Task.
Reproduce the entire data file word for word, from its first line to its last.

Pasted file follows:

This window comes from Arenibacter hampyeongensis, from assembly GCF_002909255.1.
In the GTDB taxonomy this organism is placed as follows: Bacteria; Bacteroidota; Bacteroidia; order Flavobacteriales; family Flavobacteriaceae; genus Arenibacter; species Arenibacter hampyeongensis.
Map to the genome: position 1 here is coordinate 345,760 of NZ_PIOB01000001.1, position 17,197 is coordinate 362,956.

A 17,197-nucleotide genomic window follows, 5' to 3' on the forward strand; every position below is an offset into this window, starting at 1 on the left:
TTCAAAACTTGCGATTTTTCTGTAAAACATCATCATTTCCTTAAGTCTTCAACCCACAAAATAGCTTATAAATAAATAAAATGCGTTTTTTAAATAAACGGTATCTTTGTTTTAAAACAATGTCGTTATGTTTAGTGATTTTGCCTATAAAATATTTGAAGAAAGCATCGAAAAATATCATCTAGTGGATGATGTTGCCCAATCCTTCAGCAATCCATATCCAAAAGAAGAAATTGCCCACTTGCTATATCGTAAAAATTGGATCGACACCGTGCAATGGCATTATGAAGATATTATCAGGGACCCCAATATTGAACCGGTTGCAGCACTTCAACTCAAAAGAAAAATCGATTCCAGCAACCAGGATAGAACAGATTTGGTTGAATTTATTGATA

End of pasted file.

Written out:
This window comes from Arenibacter hampyeongensis, from assembly GCF_002909255.1.
In the GTDB taxonomy this organism is placed as follows: Bacteria; Bacteroidota; Bacteroidia; order Flavobacteriales; family Flavobacteriaceae; genus Arenibacter; species Arenibacter hampyeongensis.
Map to the genome: position 1 here is coordinate 345,760 of NZ_PIOB01000001.1, position 17,197 is coordinate 362,956.

A 17,197-nucleotide genomic window follows, 5' to 3' on the forward strand; every position below is an offset into this window, starting at 1 on the left:
TTCAAAACTTGCGATTTTTCTGTAAAACATCATCATTTCCTTAAGTCTTCAACCCACAAAATAGCTTATAAATAAATAAAATGCGTTTTTTAAATAAACGGTATCTTTGTTTTAAAACAATGTCGTTATGTTTAGTGATTTTGCCTATAAAATATTTGAAGAAAGCATCGAAAAATATCATCTAGTGGATGATGTTGCCCAATCCTTCAGCAATCCATATCCAAAAGAAGAAATTGCCCACTTGCTATATCGTAAAAATTGGATCGACACCGTGCAATGGCATTATGAAGATATTATCAGGGACCCCAATATTGAACCGGTTGCAGCACTTCAACTCAAAAGAAAAATCGATTCCAGCAACCAGGATAGAACAGATTTGGTTGAATTTATTGATA